Problem is, the Pup is a late winter-early Spring target. Places that are warm (by my thin-blooded West Coast standards) during these months are pretty far away. Getting our gear down to warmer climes might be a logistical nightmare. Of course, Dan's field in the heart of the Sonoma wine country would be quite balmy by your blizzard-braving standards. We could even celebrate by hitting a nice restaurant and popping the cork on a couple of fine old bottles.

The sponsorship part might be tricky. I'm sure we could convince a few of the eyepiece makers to lend samples of their best. Perhaps even a statistically relevant sample, say 4 of each. Getting them to pitch in the airfare, however, might be trickier. It also might cast shadows over our impartiality. :lol:

Regards,

Jim

#22 slyke

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Posted 30 January 2009 - 05:15 PM

I'm not hooting at anyone but at the end of the article the authors list 10 eyepieces "without hesitation or reservation". I think at least 4 of these are multi-element designs (XW, Nagler, Plossl, LVW)?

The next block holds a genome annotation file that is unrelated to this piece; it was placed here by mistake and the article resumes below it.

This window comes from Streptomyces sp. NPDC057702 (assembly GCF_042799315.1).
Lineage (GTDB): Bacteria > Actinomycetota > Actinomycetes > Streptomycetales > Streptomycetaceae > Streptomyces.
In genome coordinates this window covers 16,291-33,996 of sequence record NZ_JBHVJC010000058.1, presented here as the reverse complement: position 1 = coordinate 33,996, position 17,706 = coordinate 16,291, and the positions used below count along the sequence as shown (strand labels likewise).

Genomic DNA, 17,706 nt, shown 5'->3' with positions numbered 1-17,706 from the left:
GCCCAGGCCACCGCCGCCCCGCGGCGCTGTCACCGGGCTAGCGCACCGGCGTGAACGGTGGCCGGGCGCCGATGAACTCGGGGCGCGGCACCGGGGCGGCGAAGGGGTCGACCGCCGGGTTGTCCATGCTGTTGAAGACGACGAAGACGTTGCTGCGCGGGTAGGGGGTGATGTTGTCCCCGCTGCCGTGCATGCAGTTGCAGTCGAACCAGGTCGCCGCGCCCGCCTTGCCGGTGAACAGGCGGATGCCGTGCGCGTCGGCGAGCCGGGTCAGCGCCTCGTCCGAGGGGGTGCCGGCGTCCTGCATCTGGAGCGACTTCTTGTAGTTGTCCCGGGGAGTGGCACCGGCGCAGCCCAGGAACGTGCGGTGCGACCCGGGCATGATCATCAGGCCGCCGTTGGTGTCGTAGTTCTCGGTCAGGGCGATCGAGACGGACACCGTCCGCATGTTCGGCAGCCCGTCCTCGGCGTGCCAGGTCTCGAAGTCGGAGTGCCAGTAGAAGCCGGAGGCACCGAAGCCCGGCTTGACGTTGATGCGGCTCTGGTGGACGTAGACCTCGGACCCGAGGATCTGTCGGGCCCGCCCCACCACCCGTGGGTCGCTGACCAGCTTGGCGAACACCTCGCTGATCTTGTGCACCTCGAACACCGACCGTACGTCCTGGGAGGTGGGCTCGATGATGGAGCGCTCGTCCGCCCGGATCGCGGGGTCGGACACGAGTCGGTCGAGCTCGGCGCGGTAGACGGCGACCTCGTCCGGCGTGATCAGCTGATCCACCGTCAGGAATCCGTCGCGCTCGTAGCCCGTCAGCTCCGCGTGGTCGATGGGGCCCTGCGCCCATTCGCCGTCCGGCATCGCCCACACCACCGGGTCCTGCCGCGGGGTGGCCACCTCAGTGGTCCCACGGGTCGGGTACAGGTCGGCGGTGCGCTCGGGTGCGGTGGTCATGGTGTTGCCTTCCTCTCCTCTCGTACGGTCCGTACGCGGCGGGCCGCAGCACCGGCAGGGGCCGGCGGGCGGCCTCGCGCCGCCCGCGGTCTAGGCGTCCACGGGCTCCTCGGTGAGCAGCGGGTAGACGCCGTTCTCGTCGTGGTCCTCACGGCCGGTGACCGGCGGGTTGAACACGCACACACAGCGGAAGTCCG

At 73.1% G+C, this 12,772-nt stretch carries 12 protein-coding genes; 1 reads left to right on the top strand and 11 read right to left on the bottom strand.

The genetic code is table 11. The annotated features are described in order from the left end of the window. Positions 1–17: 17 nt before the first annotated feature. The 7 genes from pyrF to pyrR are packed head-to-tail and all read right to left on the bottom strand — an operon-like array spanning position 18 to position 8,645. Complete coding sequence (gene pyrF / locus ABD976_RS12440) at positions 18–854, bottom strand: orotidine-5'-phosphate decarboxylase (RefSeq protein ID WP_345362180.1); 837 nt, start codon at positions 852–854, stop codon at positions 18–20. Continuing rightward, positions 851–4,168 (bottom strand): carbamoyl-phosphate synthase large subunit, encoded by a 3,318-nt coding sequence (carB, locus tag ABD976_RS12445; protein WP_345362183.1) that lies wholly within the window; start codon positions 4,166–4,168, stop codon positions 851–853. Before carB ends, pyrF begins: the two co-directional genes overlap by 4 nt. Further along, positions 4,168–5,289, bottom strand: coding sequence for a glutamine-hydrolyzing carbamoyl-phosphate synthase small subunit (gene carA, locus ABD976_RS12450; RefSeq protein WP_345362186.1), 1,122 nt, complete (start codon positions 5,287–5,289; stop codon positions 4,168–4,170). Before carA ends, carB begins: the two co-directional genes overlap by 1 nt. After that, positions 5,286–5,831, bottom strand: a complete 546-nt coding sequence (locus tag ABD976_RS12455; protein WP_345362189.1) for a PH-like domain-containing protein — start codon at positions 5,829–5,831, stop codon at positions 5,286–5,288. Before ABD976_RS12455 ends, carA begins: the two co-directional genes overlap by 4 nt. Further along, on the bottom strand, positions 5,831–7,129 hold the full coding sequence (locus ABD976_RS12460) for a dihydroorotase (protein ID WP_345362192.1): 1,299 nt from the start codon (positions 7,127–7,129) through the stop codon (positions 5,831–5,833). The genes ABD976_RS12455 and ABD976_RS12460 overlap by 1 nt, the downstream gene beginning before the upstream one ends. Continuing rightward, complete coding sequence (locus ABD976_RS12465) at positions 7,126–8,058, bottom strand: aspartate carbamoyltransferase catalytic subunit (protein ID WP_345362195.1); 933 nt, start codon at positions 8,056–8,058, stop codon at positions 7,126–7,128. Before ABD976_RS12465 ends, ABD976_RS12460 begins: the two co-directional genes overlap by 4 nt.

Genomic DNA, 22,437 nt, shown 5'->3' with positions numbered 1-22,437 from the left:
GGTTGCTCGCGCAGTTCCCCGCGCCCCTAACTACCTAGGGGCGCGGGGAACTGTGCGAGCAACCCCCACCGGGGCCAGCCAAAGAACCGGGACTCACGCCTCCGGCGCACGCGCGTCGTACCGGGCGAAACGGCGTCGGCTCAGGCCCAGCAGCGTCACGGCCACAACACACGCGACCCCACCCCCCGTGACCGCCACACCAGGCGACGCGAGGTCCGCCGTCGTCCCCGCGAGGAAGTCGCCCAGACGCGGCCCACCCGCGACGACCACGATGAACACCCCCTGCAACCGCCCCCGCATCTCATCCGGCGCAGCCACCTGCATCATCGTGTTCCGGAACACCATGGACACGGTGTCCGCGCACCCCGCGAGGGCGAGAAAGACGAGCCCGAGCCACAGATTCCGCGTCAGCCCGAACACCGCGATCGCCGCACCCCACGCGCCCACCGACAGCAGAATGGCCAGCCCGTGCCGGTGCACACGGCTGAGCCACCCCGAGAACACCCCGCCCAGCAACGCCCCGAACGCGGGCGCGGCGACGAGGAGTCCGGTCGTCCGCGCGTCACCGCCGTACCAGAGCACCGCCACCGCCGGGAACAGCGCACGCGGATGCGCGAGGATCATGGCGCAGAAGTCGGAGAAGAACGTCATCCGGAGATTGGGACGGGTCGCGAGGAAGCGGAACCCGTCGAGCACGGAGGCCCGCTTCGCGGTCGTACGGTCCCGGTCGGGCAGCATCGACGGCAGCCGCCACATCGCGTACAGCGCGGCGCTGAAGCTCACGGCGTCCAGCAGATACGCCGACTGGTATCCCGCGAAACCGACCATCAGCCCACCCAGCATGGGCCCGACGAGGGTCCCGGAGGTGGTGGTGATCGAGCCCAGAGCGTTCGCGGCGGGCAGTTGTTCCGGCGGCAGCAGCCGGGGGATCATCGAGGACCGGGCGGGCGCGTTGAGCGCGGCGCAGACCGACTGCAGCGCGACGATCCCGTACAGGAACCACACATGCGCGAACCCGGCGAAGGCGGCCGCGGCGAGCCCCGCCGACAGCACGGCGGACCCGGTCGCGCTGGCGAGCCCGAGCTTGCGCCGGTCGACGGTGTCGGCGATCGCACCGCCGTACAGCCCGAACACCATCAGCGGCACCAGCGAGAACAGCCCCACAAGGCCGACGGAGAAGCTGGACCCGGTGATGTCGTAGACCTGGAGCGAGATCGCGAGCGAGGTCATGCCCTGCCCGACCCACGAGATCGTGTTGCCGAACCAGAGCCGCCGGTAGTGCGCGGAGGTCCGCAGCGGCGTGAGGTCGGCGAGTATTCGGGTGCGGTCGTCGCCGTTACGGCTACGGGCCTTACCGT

I didn't look through the telescopes that night but the numbers don't present a significant difference between the "high end" multi-element designs and the simpler designs on the whole.

If that article confirmed anything to me, it was that the differences reported by two observers on the same night, using the same equipment are often be greater than the differences between the eyepieces.
-Stephen

#23 jrbarnett

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Posted 30 January 2009 - 05:27 PM

But Bill...only one eyepiece out of twenty score a perfect "10". That is both observers saw 6 Trapezium stars clearly and steadily with it using just 4-inches of aperture. My sentimental favorite, of course, is the Brandon. :roflmao:

That deSitter guy is a genius in my book. :grin: He knows his glass!

Joe:

I think I will drop Don Yeier a note regarding the review and the fine showing one of his Brandons put up. Thanks for the suggestion.

Regards,

Jim

#24 Tamiji Homma

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Posted 30 January 2009 - 05:57 PM

Thanks, Jim, Dan, Jeff for fun filled review.

I felt like I were there watching World Cup :)

After all this, you must be seeing Trapezium A-F when you close your eyes :grin:

I would like to check out Brandon.

Tammy

#25 SteveC

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Posted 30 January 2009 - 06:07 PM

Impartiality :question:

You're right, I guess. :(

There's always someone with a conscious who ruins my party. Now that the coastal challenge is off, I can admit that my plan was to drink, look through scopes, and make the results up. All that other stuff is too much work.

Nice Job, guys!